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Awad Neme says kronosaurus boyacensis clearly wasn’t a picky eater.
Indeed, the Colombian tour guide says the massive and long-extinct creature — which scientists classify as a pliosaur, an aquatic reptile that preyed on other marine creatures — would have had no problem chowing down on those who were actually quite close to him.
“He ate everything that crossed in front of him — his mom, his cousins, everything,” he says of a formidable predator that swam in a then water-coated part of what is now interior Colombia likely over 100 million years ago, with the largely intact fossilized remains of one of its kind now on display at The Fossil Museum near the Andean Colombian community of Villa de Leyva.
All but part of the tail is displayed at the museum, with the only other mostly intact kronosaurus fossil being in Australia.
Kronosaurus boyacensis had a crocodile-like body and large, turtle-like fins used to propel itself. The museum’s fossil is missing part of its tail, with Neme speculating that that may have led to the death of the carnivore, which would have feasted on a host of marine dwellers.
Fearsome-looking and lengthy teeth can be seen on the museum’s specimen.
Despite the reptile’s imposing size, Awad says it would have had limited intelligence.
Neme estimates that The Fossil Museum’s predator-turned—tourist attraction is around seven meters in length and would be around 9 if all of its tail was still intact.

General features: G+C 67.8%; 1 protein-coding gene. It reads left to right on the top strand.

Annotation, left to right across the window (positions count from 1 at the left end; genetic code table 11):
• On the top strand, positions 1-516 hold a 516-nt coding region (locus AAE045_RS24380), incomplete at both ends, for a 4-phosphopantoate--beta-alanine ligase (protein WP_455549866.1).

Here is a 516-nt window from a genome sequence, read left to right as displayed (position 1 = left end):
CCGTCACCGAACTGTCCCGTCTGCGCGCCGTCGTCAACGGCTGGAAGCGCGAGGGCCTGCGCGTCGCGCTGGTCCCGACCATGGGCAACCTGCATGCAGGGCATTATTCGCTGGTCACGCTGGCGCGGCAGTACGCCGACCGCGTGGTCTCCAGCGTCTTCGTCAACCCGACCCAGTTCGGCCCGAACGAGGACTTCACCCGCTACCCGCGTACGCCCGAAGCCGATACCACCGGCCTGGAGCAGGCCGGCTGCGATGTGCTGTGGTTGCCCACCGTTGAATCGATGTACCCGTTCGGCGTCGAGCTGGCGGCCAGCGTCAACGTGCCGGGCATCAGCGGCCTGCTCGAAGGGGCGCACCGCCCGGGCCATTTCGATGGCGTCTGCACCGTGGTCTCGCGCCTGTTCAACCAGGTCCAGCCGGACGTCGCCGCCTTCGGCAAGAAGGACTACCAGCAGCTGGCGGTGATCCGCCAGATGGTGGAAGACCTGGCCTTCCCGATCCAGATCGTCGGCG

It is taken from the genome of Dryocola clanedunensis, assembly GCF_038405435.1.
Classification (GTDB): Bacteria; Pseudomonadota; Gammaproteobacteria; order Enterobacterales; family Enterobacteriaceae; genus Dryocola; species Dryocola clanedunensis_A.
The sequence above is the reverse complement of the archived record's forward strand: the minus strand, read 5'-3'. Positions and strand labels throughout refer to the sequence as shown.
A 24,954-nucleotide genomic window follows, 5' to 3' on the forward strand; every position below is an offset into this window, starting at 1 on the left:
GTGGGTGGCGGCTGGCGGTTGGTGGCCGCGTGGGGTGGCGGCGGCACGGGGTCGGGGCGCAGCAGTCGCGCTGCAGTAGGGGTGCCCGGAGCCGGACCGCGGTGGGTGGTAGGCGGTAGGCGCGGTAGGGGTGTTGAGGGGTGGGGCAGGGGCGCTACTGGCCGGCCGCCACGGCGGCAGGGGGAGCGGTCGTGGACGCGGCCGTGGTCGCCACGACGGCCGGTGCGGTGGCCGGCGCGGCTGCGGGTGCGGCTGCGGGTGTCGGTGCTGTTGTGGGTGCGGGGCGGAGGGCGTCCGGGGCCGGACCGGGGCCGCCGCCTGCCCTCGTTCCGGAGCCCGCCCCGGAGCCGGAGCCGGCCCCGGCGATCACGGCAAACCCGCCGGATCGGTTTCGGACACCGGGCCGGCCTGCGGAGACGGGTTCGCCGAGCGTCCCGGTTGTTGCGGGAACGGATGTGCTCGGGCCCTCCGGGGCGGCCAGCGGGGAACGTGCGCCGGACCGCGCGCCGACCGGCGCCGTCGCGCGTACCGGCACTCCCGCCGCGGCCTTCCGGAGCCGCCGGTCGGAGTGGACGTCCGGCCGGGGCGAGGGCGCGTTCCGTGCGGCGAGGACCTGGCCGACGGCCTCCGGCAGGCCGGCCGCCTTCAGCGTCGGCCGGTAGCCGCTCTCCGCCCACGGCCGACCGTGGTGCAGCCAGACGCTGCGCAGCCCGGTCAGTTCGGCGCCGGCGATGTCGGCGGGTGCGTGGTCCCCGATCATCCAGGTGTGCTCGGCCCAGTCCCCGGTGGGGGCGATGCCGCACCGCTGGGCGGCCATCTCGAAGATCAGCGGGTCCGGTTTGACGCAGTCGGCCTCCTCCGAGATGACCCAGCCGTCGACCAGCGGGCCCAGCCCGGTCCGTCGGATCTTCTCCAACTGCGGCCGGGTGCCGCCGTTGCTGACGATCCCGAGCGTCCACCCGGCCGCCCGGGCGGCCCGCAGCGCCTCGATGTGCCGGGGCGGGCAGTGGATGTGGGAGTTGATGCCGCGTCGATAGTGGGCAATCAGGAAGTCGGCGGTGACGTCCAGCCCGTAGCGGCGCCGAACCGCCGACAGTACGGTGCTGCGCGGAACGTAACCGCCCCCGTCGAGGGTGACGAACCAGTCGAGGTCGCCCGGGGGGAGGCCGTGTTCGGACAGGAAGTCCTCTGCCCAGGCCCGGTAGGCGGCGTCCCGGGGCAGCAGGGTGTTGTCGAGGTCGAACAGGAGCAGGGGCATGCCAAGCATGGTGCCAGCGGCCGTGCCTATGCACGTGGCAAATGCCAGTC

The Fossil Museum’s most impressive display — the first name of which translates as “lizard of Kronos,” with Kronos being the leader of the Titans in Greek mythology, while boyacensis refers to the Colombian department of Boyaca, in which The Fossil Museum is located — was accidentally discovered in 1977 by an area farmer working his field in an area known for dinosaur fossils.
Neme says another koronosaurus boyacensis skull fossil that’s even larger than the skull of the one in The Fossil Museum has been found in the area, although it isn’t being displayed yet.
Kronosaurus boyacensis may have been doomed when the water that once covered the area gradually drained, with Neme suggesting the creature was too heavy to move on land.
And Maria Paula Torres Guerrero of Colombian tourist board ProColombia says it’s somewhat comforting to think that the “gigantic” carnivore is no longer roaming free in the waters of today’s Colombia.
“If I saw it I would be really afraid. I think you would be very easy food for him,” she states.
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